FACUA Castilla y León reminded the Regional Government of a report released by Spain’s National Energy Commission on 11 April 2013 which states that "the distribution company, as the party responsible for the meter unit, must notify the customer of the date when they will be carrying out the related intervention and the effect it will have". What's more, a sentencing made by Madrid's Provincial Court on 18 November 2010 stated that "it cannot be denied that a sort of defencelessness takes hold when, without any prior notice, the consumer is billed a very high amount on the grounds of a regulation which is not even mentioned in the bill itself, or quoted as having been applied. There is no indication as to the calculations which have been carried out to arrive at this figure, and no option for clients to discuss or contest the bill".

In June 2018, the Regional Government’s local Department for Economy in León rejected FACUA's complaint. As a result, FACUA Castilla y León lodged an appeal with the local office in León, which was granted, rendering the decision made by the Director of the Local Department for Economy in León null and void, and confirming that Ramón didn't have to pay the supposed 2,629 Euros debt (2,173.13 Euros plus 456.36 Euros in VAT) demanded by Iberdrola for usage from 21 December 2016 to 21 December 2017.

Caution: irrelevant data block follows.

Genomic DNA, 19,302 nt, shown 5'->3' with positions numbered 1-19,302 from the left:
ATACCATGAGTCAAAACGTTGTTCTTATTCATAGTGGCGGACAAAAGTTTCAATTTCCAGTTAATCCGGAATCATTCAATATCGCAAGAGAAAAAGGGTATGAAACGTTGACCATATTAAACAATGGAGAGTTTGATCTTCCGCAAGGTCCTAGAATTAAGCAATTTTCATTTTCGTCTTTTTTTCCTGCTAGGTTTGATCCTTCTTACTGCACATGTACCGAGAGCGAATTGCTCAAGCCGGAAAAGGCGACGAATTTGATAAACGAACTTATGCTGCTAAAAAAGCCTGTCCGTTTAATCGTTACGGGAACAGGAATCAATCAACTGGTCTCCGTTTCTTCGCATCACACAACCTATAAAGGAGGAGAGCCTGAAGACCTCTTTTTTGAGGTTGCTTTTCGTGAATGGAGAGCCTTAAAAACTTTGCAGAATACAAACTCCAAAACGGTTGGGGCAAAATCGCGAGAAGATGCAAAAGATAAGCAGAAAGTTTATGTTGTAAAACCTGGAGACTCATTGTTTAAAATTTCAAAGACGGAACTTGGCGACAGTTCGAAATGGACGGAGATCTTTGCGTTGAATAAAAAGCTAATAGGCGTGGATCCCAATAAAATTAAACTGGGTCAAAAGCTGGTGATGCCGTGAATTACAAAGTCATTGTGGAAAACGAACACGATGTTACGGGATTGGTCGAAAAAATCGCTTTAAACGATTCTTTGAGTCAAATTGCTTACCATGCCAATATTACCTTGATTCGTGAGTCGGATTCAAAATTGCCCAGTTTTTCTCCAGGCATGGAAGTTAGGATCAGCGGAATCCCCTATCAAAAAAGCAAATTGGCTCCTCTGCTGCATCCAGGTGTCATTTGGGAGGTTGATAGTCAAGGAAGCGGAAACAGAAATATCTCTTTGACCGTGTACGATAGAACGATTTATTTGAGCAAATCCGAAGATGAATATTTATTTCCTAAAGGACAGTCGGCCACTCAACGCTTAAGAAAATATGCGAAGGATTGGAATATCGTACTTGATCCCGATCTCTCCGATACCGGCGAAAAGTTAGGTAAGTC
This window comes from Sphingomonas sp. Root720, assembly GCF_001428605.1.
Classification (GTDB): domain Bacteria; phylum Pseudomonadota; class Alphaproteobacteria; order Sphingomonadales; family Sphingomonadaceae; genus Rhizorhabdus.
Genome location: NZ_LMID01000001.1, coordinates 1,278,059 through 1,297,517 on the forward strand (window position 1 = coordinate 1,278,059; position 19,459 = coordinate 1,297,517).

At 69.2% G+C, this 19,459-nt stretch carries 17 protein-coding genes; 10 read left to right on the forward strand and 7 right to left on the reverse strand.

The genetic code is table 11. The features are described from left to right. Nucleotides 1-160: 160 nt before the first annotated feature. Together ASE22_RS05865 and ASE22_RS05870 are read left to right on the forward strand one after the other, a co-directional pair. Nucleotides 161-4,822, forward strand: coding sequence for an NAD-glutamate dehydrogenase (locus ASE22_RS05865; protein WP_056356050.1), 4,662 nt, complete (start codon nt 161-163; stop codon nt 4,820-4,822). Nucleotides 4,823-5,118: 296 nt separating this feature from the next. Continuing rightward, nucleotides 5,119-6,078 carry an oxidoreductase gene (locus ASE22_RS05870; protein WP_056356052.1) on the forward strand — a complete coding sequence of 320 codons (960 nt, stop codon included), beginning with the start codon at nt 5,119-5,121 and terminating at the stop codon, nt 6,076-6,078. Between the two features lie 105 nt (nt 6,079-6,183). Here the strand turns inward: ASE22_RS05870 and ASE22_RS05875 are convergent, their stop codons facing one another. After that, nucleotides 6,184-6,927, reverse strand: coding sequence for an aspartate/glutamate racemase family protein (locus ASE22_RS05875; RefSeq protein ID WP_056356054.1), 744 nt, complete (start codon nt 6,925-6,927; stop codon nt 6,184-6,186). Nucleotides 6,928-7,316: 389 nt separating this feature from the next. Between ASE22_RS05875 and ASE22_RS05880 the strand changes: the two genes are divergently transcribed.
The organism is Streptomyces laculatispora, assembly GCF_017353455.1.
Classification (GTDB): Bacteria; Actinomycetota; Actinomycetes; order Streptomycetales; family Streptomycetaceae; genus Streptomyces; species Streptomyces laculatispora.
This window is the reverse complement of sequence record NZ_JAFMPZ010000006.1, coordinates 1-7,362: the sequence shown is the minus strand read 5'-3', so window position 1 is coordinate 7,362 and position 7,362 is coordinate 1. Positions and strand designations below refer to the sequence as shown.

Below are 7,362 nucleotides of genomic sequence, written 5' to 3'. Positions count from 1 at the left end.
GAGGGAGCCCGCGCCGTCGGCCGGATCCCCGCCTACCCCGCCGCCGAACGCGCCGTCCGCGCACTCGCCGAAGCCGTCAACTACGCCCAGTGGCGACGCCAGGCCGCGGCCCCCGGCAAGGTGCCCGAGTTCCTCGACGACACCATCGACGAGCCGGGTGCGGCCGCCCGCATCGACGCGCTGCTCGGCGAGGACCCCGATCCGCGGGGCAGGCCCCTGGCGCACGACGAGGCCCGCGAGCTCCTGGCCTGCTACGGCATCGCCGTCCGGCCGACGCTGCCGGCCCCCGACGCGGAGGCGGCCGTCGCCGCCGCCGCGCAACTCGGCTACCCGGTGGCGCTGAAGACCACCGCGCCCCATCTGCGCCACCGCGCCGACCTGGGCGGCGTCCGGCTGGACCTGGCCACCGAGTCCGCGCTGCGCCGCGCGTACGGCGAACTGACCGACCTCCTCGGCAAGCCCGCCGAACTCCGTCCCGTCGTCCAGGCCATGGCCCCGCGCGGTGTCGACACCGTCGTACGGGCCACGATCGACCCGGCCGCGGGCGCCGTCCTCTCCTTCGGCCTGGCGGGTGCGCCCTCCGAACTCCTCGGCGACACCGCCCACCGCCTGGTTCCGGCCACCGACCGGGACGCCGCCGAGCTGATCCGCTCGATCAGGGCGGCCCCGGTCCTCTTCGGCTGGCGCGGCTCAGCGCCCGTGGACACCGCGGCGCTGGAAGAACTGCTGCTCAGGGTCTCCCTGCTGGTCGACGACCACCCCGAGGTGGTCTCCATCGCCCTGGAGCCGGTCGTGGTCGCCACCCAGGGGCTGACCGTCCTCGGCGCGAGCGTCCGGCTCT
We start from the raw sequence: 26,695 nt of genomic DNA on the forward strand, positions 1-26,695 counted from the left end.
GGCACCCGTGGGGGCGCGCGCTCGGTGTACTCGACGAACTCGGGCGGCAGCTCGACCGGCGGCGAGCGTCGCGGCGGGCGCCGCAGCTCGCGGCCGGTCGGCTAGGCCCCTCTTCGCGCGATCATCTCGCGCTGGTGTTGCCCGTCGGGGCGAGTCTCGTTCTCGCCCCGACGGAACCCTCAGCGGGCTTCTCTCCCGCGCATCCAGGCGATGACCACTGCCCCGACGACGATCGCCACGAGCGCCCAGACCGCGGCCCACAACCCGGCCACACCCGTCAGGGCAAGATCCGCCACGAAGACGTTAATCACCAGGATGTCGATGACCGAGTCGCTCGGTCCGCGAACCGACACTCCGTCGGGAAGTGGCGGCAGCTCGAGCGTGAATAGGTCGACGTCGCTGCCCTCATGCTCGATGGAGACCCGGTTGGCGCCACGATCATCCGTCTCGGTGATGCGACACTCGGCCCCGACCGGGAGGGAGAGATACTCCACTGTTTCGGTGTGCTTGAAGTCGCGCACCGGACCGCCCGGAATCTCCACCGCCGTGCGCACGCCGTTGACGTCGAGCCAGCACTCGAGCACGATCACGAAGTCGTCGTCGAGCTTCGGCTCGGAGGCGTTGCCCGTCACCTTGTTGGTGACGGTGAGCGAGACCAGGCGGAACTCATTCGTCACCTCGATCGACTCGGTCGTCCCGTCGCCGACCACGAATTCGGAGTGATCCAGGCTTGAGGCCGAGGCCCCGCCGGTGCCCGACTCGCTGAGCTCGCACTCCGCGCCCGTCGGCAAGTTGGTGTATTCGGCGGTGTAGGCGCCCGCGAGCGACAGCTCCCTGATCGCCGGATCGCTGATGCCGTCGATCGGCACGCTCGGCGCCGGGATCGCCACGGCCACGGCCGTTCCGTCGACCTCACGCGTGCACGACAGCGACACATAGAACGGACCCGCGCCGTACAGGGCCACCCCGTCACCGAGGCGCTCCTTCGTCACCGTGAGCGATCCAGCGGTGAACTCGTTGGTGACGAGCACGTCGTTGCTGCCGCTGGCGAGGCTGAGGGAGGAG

In their appeal, FACUA argued that Iberdrola would have to supply proof of the alleged tampering by means of an official inspection, rather than a private one carried out by the company's own employees. The association believes that this bill didn't stand up due to the meter inspection not being carried out in the correct way. In fact, a resolution made by the regional Government of Valencia's Local Department for Energy highlights that "technicians sent out by energy companies are not authorities" and that "the process is not indisputably honest" but that it can "be disregarded when compared with other tests giving different results".

The Regional Government’s Local Office in León highlighted that the electricity company "has not fulfilled its' obligations, given that the company failed to bring this incident of equipment tampering to the authorities' attention" and that they "did not inform [authorities] that they would be carrying out this inspection" but only of "the result of the independent inspection which took place".

Castilla y León authorities said that "a technician from a private company cannot be presumed impartial" and wondered "how it is possible to act with total impunity in the private sector, being 'judge and jury' when it comes to accusing someone of unlawful conduct and charging them the corresponding fee without offering any objective estimate, despite having the data to be able to do this".

Finally, the authorities concluded that Iberdrola "has not conducted itself in line with the Law, since the company has breached obligations laid out in its standard operating procedure for handling cases of alleged tampering" of electric meters and concluded that the customer "is not expected to pay the alleged outstanding amount" of 2629.49 Euros. This also means that the energy provider had to pay back the amount Ramón had already paid off in several instalments following notices that his supply would be cut off.